This program would be expected to reduce premiums, as insurance plans would know they’d get federal help for their highest bills. The Democrats’ proposal would make this a permanent program with $15 billion in annual funding. The idea has found at least some favor with Republicans: This week, the Trump administration gave Alaska the funding it would need to create a state-level version of the program.

It’s got some other bones like a Medicare buy-in for older Americans instead of enrolling in Obamacare plans, and “fixing” some of the rural areas that have no options. That would allow Democrats to reinstate enforcement of the mandate to purchase health insurance.

Remember, that mandate is still in effect, even though Trump’s administration has vowed not to enforce it.

“Some Democrats are fearful to talk about what is wrong with [Obamacare] for fear we’ll be seen as abandoning it,” says Rep. Peter Welch (D-VT), a relatively progressive Democrat who supports Medicare-for-all. But he says now is a moment to talk about fixing Obamacare, and not single-payer. “There is the practical reality that we’ve got a Republican president and a Republican Congress,” he says. “That’s not the opportune moment for Medicare-for-all. We’ve got to defend what we have.”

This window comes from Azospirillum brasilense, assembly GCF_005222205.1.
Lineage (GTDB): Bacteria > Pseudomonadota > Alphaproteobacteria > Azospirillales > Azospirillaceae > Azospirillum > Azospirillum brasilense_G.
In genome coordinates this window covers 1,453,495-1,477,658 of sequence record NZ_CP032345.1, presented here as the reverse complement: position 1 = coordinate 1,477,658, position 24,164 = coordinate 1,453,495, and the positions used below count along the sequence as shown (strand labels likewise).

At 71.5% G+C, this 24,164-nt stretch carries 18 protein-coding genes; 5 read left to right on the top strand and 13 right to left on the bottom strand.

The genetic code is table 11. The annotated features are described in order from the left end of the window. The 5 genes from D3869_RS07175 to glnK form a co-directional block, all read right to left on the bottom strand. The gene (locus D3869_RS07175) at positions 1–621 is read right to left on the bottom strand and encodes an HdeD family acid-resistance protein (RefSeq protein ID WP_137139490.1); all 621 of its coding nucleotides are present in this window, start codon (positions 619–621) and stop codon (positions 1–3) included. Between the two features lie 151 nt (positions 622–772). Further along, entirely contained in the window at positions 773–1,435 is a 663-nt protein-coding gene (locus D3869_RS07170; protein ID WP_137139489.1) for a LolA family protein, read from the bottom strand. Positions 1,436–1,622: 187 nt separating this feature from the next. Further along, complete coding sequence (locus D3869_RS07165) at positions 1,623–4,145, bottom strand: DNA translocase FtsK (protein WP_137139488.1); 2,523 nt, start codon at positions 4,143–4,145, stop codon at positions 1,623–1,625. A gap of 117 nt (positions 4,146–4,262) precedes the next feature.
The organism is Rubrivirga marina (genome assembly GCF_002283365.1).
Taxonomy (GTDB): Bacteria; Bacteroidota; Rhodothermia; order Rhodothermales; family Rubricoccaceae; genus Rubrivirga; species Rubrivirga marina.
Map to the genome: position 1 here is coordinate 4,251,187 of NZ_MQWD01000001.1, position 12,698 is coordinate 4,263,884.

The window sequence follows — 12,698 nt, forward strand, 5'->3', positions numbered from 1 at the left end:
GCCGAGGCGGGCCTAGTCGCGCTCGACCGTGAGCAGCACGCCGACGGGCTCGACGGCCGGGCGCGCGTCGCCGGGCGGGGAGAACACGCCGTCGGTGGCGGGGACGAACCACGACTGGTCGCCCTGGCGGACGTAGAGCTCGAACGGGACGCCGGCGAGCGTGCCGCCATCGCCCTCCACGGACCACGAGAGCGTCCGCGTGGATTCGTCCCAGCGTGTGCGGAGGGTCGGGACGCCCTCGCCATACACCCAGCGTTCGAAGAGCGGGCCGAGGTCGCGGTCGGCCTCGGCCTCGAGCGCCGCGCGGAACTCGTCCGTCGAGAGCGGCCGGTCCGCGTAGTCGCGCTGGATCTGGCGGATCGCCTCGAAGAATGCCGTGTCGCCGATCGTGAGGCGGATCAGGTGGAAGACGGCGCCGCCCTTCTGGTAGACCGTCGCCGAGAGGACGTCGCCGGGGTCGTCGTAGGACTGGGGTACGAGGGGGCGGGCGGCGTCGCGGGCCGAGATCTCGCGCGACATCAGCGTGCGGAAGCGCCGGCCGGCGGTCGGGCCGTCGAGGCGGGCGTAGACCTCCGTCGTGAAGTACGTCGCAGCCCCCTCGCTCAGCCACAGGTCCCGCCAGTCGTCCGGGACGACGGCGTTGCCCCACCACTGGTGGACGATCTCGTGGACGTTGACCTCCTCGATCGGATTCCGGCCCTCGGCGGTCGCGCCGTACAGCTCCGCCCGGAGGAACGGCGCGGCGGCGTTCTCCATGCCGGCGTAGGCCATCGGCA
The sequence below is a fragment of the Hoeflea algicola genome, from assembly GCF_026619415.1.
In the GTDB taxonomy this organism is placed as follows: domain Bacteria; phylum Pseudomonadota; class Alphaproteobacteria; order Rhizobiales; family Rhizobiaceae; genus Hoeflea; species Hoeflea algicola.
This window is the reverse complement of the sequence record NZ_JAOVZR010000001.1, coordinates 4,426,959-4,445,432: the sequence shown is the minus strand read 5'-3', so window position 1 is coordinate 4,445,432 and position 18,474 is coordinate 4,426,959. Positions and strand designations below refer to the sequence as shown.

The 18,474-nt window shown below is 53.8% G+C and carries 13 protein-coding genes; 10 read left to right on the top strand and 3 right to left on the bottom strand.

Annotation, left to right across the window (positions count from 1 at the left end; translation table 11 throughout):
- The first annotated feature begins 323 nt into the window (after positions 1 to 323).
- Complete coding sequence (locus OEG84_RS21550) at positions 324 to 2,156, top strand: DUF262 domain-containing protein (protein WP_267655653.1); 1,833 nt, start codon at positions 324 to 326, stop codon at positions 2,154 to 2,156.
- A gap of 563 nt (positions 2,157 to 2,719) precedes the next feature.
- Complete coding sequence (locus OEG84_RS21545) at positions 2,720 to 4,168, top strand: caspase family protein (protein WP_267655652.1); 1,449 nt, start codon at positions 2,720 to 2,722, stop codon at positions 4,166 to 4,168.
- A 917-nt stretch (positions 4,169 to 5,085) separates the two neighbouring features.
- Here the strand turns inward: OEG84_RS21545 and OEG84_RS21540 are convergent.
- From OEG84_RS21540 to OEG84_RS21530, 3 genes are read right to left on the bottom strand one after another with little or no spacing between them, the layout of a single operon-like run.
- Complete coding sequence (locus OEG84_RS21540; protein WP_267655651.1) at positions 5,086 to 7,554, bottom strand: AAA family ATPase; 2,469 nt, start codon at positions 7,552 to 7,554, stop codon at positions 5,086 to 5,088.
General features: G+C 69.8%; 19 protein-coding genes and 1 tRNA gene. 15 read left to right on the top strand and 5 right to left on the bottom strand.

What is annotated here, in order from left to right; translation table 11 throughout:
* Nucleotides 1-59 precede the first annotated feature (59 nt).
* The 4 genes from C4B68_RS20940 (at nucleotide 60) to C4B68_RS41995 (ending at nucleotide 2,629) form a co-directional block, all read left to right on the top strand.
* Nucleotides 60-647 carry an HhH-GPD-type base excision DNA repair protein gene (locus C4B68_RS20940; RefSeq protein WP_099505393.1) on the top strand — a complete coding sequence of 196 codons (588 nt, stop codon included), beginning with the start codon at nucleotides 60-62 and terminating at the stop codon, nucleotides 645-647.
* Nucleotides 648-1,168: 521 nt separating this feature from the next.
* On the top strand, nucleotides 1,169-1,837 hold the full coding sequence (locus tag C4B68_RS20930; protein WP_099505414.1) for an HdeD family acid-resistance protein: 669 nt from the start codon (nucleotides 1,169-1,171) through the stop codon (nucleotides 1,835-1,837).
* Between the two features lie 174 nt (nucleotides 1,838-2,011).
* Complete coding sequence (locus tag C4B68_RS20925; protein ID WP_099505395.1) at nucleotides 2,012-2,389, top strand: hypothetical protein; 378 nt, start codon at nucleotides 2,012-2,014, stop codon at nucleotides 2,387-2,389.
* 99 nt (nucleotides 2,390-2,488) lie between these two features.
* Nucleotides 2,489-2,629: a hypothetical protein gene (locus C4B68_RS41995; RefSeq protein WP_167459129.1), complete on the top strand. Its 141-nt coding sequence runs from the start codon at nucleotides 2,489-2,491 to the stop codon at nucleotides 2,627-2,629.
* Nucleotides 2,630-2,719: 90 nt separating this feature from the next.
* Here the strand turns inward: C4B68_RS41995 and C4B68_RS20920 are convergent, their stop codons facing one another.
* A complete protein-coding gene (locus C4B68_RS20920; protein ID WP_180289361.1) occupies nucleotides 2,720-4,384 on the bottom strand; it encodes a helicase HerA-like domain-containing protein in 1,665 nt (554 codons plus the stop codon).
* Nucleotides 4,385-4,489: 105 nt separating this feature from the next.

It’s important for Republicans to do something and not punt this opportunity away.

Trump is sitting around, “waiting” for a bill to “come to my desk.”

“I am sitting in the Oval Office with a pen in hand, waiting for our senators to give it to me,” Trump said in [a Wednesday CBN] interview. “For years, they’ve been talking about repeal-replace, repeal-replace. I think they passed it 61 times … now we have a President that’s waiting to sign it. I have pen in hand so now it means something.”

He will literally sign just about anything placed in front of him that says “Health Care” in the title and can put his name on it. If Republicans won’t supply the document, Democrats would be glad to.

Sasse, Paul, and Trump Call For Obamacare Repeal Instead of Reform

In statements echoed by President Trump on Twitter, two prominent Republican senators have called for the GOP to skip the health care overhaul and focus on simple repeal of Obamacare if Republican Senate leadership cannot find 50 votes to move the current health care reform bill forward. Earlier this week, Majority Leader Mitch McConnell (R-Ky.) announced that a vote on the health care bill would be delayed until after the July 4 recess.